Teach about how to keep a healthy Christ centered self-esteem.
Teach on how to biblically manage anxiety—see blog

What are some tips you’ve learned that have helped bring change?

Related Posts:

6 Keys to Managing Church Change
The Brain and Successful Church Change


Bishop, S. (2007) Neurocognitive Mechanisms of Anxiety: and Integrative Account. Trends in Cognitive Sciences, xxx (x), pp.1–10.

Brin Jr., O. & Hoff, D. (1957) Individual and Situational Differences in Desire for Certainty. The Journal of Abnormal and Social Psychology, 54(2), pp.225–229.

Ford, M.B. & Collins, N.L. (2010) Self-esteem Moderates Neuroendoctrine and Psychological Responses to Interpersonal Rejection. Journal of Personality and Social Psychology, 98 (3), pp.405–419.

Jost, J.T., Nosek, B.A. & Gosling, S.D. (2008) Ideology: Its Resurgence in Social, Personality, and Political Psychology. Perspectives on Psychological Science, 3 (2), pp.126–136.

Published on Wednesday, December 19, 2012 @ 8:43 AM CDT


by Sharon Hodde Miller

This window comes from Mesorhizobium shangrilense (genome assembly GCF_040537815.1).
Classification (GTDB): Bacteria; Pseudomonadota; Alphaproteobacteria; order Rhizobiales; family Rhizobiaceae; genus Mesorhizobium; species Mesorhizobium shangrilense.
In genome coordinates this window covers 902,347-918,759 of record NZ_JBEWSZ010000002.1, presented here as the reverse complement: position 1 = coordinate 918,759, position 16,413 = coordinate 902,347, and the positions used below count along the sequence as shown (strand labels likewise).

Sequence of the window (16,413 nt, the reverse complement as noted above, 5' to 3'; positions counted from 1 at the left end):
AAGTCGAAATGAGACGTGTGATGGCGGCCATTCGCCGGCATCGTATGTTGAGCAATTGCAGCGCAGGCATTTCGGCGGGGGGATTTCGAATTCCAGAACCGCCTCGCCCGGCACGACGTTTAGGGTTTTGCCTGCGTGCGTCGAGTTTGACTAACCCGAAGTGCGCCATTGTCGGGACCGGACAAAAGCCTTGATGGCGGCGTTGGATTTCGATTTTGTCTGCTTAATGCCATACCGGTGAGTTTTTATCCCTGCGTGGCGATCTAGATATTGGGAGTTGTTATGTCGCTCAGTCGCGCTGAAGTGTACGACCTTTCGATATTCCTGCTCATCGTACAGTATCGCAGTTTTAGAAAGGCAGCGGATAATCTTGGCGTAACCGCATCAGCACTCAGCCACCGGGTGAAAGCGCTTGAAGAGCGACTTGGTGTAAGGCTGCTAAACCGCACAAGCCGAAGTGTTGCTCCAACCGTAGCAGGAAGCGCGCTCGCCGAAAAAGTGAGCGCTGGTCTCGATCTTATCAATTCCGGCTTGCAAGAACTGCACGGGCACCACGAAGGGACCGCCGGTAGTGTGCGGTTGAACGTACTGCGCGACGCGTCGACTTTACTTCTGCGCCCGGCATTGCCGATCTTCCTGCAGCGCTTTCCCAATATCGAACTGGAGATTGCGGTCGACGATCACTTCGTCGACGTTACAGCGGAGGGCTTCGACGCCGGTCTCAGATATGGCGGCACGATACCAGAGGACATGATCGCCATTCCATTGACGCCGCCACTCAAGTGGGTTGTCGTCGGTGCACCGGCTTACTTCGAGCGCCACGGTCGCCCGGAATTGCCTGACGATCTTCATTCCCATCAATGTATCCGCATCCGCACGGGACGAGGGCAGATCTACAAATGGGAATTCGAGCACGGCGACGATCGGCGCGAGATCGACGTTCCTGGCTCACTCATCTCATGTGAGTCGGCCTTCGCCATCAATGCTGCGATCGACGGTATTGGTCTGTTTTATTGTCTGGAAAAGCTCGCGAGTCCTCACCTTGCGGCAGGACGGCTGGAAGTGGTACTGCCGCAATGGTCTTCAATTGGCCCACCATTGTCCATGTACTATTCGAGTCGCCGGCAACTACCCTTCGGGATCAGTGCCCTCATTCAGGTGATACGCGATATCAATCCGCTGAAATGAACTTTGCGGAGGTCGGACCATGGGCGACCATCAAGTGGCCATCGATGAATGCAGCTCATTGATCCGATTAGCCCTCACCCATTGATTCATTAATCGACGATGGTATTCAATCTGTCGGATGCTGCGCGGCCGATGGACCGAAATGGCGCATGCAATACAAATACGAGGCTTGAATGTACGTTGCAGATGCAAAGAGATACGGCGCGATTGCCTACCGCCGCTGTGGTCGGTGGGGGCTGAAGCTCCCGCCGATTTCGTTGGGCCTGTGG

She Worships

We sat in the car together, her in the driver’s seat and me in the passenger, as she recounted the disintegration of her marriage. Years ago she had watched as her husband slowly succumbed to alcoholism, dragging the family down with him. She fought hard for her marriage and begged him to quit, but nothing ever changed.

Both the husband and wife were active members in their church, so she sought her pastor for help. She hoped the church community would intervene and stand beside her. On behalf of her marriage and her children, she hoped her Christian friends would speak up. Do something. Do anything.

But they were silent.

Eventually, her marriage could not withstand the heavy burden of addiction, and it collapsed.

Over the years, I’ve encountered a lot of stories like this one. More recently, Ike and I desperately tried to help a friend as his marriage unraveled. Located on the opposite side of the country we did our best to counsel him over the phone, all the while praying that his local church would come around him. After all, they had presided over his wedding and vowed to support his marriage. Surely they would come forward.

But they were silent.

A short time later, his wife left him and our friend was left shattered.

Then there was the time my friend’s teenage daughter was suicidal. My friend tried in vain to solicit the help of her church’s youth minister. It was a large church and he did not respond to her calls, so I pulled some strings since I had personal ties to the church–the head pastor was a friend of a friend. Once I was put in touch with the church leadership, I received the following response:

“We are aware of the situation.”

But they never did a thing.